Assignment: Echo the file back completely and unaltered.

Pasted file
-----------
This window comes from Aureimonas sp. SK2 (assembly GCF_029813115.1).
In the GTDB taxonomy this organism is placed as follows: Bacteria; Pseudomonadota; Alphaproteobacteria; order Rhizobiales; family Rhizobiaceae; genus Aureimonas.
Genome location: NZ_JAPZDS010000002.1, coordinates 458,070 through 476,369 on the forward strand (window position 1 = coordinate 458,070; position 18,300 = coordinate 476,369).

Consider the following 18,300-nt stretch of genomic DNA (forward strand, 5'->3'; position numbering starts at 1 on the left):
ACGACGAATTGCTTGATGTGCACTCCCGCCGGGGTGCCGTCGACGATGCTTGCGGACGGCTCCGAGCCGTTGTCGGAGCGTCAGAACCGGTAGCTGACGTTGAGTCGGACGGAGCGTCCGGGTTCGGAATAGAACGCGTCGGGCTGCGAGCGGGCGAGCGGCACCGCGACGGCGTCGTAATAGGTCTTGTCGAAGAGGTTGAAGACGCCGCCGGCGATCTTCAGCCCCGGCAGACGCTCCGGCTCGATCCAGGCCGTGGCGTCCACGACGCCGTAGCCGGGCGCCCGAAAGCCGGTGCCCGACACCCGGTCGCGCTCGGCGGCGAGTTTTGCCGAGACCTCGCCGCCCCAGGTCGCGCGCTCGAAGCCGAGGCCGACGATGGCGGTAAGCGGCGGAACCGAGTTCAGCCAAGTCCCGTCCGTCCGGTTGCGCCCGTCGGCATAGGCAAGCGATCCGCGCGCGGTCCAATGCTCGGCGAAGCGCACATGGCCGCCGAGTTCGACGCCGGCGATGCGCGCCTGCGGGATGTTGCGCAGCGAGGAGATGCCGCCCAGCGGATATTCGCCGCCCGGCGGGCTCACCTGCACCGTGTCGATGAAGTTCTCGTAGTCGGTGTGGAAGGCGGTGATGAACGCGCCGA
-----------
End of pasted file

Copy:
This window comes from Aureimonas sp. SK2 (assembly GCF_029813115.1).
In the GTDB taxonomy this organism is placed as follows: Bacteria; Pseudomonadota; Alphaproteobacteria; order Rhizobiales; family Rhizobiaceae; genus Aureimonas.
Genome location: NZ_JAPZDS010000002.1, coordinates 458,070 through 476,369 on the forward strand (window position 1 = coordinate 458,070; position 18,300 = coordinate 476,369).

Consider the following 18,300-nt stretch of genomic DNA (forward strand, 5'->3'; position numbering starts at 1 on the left):
ACGACGAATTGCTTGATGTGCACTCCCGCCGGGGTGCCGTCGACGATGCTTGCGGACGGCTCCGAGCCGTTGTCGGAGCGTCAGAACCGGTAGCTGACGTTGAGTCGGACGGAGCGTCCGGGTTCGGAATAGAACGCGTCGGGCTGCGAGCGGGCGAGCGGCACCGCGACGGCGTCGTAATAGGTCTTGTCGAAGAGGTTGAAGACGCCGCCGGCGATCTTCAGCCCCGGCAGACGCTCCGGCTCGATCCAGGCCGTGGCGTCCACGACGCCGTAGCCGGGCGCCCGAAAGCCGGTGCCCGACACCCGGTCGCGCTCGGCGGCGAGTTTTGCCGAGACCTCGCCGCCCCAGGTCGCGCGCTCGAAGCCGAGGCCGACGATGGCGGTAAGCGGCGGAACCGAGTTCAGCCAAGTCCCGTCCGTCCGGTTGCGCCCGTCGGCATAGGCAAGCGATCCGCGCGCGGTCCAATGCTCGGCGAAGCGCACATGGCCGCCGAGTTCGACGCCGGCGATGCGCGCCTGCGGGATGTTGCGCAGCGAGGAGATGCCGCCCAGCGGATATTCGCCGCCCGGCGGGCTCACCTGCACCGTGTCGATGAAGTTCTCGTAGTCGGTGTGGAAGGCGGTGATGAACGCGCCGA